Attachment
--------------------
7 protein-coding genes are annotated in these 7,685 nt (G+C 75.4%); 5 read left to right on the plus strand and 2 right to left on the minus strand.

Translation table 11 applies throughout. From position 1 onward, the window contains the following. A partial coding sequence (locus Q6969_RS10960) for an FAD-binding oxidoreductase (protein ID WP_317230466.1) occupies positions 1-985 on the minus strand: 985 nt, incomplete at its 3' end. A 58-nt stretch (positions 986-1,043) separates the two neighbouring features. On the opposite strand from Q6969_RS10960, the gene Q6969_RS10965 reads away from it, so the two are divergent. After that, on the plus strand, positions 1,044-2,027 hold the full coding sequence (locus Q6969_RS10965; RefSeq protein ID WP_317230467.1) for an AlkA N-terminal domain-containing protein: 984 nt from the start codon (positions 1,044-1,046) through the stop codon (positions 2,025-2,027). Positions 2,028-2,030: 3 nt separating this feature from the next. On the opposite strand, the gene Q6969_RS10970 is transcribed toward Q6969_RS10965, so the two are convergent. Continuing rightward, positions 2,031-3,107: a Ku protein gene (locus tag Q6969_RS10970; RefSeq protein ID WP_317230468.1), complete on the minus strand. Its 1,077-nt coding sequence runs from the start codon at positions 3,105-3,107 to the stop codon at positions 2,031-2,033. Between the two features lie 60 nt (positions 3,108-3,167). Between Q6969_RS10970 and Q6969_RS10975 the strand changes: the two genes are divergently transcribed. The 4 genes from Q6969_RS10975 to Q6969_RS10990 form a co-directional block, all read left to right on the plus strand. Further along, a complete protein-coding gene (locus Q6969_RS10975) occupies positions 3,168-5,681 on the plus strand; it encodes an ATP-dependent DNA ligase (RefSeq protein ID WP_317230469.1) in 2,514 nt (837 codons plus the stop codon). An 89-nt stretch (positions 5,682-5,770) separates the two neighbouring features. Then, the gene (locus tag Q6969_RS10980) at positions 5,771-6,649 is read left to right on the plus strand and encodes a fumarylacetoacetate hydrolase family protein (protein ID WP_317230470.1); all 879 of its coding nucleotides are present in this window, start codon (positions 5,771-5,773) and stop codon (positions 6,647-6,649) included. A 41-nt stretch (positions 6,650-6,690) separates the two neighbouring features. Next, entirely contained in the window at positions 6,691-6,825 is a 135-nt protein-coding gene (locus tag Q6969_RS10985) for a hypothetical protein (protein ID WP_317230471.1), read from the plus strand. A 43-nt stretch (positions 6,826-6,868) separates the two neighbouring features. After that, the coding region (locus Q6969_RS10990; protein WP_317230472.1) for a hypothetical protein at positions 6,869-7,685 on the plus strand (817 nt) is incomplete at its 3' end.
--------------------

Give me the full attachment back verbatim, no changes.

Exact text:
7 protein-coding genes are annotated in these 7,685 nt (G+C 75.4%); 5 read left to right on the plus strand and 2 right to left on the minus strand.

Translation table 11 applies throughout. From position 1 onward, the window contains the following. A partial coding sequence (locus Q6969_RS10960) for an FAD-binding oxidoreductase (protein ID WP_317230466.1) occupies positions 1-985 on the minus strand: 985 nt, incomplete at its 3' end. A 58-nt stretch (positions 986-1,043) separates the two neighbouring features. On the opposite strand from Q6969_RS10960, the gene Q6969_RS10965 reads away from it, so the two are divergent. After that, on the plus strand, positions 1,044-2,027 hold the full coding sequence (locus Q6969_RS10965; RefSeq protein ID WP_317230467.1) for an AlkA N-terminal domain-containing protein: 984 nt from the start codon (positions 1,044-1,046) through the stop codon (positions 2,025-2,027). Positions 2,028-2,030: 3 nt separating this feature from the next. On the opposite strand, the gene Q6969_RS10970 is transcribed toward Q6969_RS10965, so the two are convergent. Continuing rightward, positions 2,031-3,107: a Ku protein gene (locus tag Q6969_RS10970; RefSeq protein ID WP_317230468.1), complete on the minus strand. Its 1,077-nt coding sequence runs from the start codon at positions 3,105-3,107 to the stop codon at positions 2,031-2,033. Between the two features lie 60 nt (positions 3,108-3,167). Between Q6969_RS10970 and Q6969_RS10975 the strand changes: the two genes are divergently transcribed. The 4 genes from Q6969_RS10975 to Q6969_RS10990 form a co-directional block, all read left to right on the plus strand. Further along, a complete protein-coding gene (locus Q6969_RS10975) occupies positions 3,168-5,681 on the plus strand; it encodes an ATP-dependent DNA ligase (RefSeq protein ID WP_317230469.1) in 2,514 nt (837 codons plus the stop codon). An 89-nt stretch (positions 5,682-5,770) separates the two neighbouring features. Then, the gene (locus tag Q6969_RS10980) at positions 5,771-6,649 is read left to right on the plus strand and encodes a fumarylacetoacetate hydrolase family protein (protein ID WP_317230470.1); all 879 of its coding nucleotides are present in this window, start codon (positions 5,771-5,773) and stop codon (positions 6,647-6,649) included. A 41-nt stretch (positions 6,650-6,690) separates the two neighbouring features. Next, entirely contained in the window at positions 6,691-6,825 is a 135-nt protein-coding gene (locus tag Q6969_RS10985) for a hypothetical protein (protein ID WP_317230471.1), read from the plus strand. A 43-nt stretch (positions 6,826-6,868) separates the two neighbouring features. After that, the coding region (locus Q6969_RS10990; protein WP_317230472.1) for a hypothetical protein at positions 6,869-7,685 on the plus strand (817 nt) is incomplete at its 3' end.